“That which we call a rose, by any other name, would smell as sweet.”
—from Shakespeare’s Romeo and Juliet
When we are born, we are given a first name, last name, and some may have one or more names in the middle of those two. As we grow up, going through the education system, our last name dominates and is used to identify us. It would sound a bit silly being called by your last name at home. Everyone would answer at the same time. I’m the youngest of six, so shouting “Breakspear, phone!” would’ve brought a stampede my way.
People have told me, “Ooh, you don’t look like a David,” as well as, “You’re a typical David, you are.” Take David out, replace it with your own name, and no doubt, you’ve heard comments like this yourself.
Name: A word, or words, that a person is known by.
Names are one thing; labels are another.
As the saying goes, “Sticks and stones may break my bones, but names will never hurt me.”
Labels can destroy you!
It is so easy — especially with how fast and instant life is these days — to rely on pre-existing labels or beliefs to judge others as a group, rather than seeing them as individuals.
One of those labels — and there are many I could have chosen — is the label of criminal. Or prisoner. The former will inevitably become the latter.
But what does a criminal/prisoner look like?
Then again, what does a victim look like?
And can one be both?
If you only read the Daily Mail, you can be forgiven for thinking our prisons only hold murderers, rapists, pedophiles, and terrorists. Yes! There are people in prison convicted of those crimes, but it’s only a fraction of a bigger story called the criminal justice system.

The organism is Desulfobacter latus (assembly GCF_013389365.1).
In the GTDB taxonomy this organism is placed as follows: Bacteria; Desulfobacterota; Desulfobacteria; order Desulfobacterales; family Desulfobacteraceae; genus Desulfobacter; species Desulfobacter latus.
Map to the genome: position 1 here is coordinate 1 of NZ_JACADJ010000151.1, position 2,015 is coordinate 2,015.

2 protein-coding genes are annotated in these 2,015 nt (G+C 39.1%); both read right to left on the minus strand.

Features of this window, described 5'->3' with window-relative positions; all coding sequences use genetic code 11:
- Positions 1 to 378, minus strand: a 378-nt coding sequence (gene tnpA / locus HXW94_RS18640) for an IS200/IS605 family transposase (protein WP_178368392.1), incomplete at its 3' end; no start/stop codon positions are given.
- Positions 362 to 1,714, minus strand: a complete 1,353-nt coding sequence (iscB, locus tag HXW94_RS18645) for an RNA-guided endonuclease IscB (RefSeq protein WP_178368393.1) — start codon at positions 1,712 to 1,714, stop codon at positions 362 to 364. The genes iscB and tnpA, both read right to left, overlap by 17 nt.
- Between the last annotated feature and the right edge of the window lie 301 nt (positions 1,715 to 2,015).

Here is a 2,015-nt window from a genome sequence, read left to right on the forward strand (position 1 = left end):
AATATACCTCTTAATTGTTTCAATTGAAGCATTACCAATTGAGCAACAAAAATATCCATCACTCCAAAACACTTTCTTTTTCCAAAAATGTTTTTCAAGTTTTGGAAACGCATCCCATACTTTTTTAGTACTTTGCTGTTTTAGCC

So, please, if you take anything away from this blog, I would like it to be the understanding that we are all individuals.
One of us.
Even people who commit crimes.
Labels, however, are for clothes.
All the world’s a stage,
And all the men and women merely players,
They have their exits and their entrances.
And one man in his time plays many parts,
As You Like It, Act II, Scene VII. William Shakespeare (1564-1616)
David Breakspear began his journey as a returning citizen after four decades of experience in the criminal justice system. Since his release in June 2017, he has spoken to Parliament and delivered a TEDx talk about educational opportunities for incarcerated individuals. He is an organized crime researcher and the author of a novel on that topic called A Father’s Son. He lives in the U.K., where he continues to share his experiences and his passion for reform. Learn more about David from his website: journeyofareformedman.net.